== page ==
Stack (?), a. [Icel. stakkr; akin to Sw. stack, Dan. stak. Sf. Stake.]


A large pile of hay, grain, straw, or the like, usually of a nearly conical form, but sometimes rectangular or oblong, contracted at the top to a point or ridge, and sometimes covered with thatch.

But corn was housed, and beans were in the stack. Cowper.


A pile of poles or wood, indefinite in quantity.

Against every pillar was a stack of billets above a man's height. Bacon.


A pile of wood containing 108 cubic feet.


4. Arch. (a)

A number of flues embodied in one structure, rising above the roof. Hence:


Any single insulated and prominent structure, or upright pipe, which affords a conduit for smoke; as, the brick smokestack of a factory; the smokestack of a steam vessel.

<-- Computer programming (a)

A section of memory in a computer used for temporary storage of data, in which the last datum stored is the first retrieved

. (b)

A data structure within random-access memory used to simulate a hardware stack, as, a push-down stack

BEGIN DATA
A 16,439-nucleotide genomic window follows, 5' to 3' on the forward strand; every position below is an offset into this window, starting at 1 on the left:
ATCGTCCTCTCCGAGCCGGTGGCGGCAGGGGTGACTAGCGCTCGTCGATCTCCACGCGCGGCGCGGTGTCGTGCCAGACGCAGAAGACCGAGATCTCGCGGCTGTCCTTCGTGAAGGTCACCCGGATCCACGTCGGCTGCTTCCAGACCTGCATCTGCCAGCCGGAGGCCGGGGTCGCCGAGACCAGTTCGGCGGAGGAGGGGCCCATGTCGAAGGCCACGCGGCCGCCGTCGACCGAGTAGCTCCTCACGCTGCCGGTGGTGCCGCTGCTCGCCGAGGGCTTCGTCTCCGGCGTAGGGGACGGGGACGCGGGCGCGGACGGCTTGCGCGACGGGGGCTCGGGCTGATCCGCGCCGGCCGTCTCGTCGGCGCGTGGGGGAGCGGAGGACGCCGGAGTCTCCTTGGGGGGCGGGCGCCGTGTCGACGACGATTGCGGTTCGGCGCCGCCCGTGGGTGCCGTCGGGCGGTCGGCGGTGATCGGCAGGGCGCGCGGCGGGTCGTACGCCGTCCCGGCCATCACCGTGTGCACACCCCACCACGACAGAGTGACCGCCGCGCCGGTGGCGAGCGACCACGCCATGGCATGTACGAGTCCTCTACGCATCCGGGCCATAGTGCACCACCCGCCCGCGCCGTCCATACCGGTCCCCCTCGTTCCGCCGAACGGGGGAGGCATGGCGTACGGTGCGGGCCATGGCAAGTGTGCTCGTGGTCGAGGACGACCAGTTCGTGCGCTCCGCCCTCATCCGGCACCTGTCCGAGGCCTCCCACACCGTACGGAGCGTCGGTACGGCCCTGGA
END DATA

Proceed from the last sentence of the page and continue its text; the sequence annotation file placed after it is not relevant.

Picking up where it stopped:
. -->

Stack of arms Mil., a number of muskets or rifles set up together, with the bayonets crossing one another, forming a sort of conical self-supporting pile.


© Webster 1913.

Stack, v. t. [imp. & p. p. Stacked (?); p. pr. & vb. n. Stacking.] [Cf. Sw. stacka, Dan. stakke. See Stack, n.]

To lay in a conical or other pile; to make into a large pile; as, to stack hay, cornstalks, or grain; to stack or place wood.

To stack arms Mil., to set up a number of muskets or rifles together, with the bayonets crossing one another, and forming a sort of conical pile.


© Webster 1913.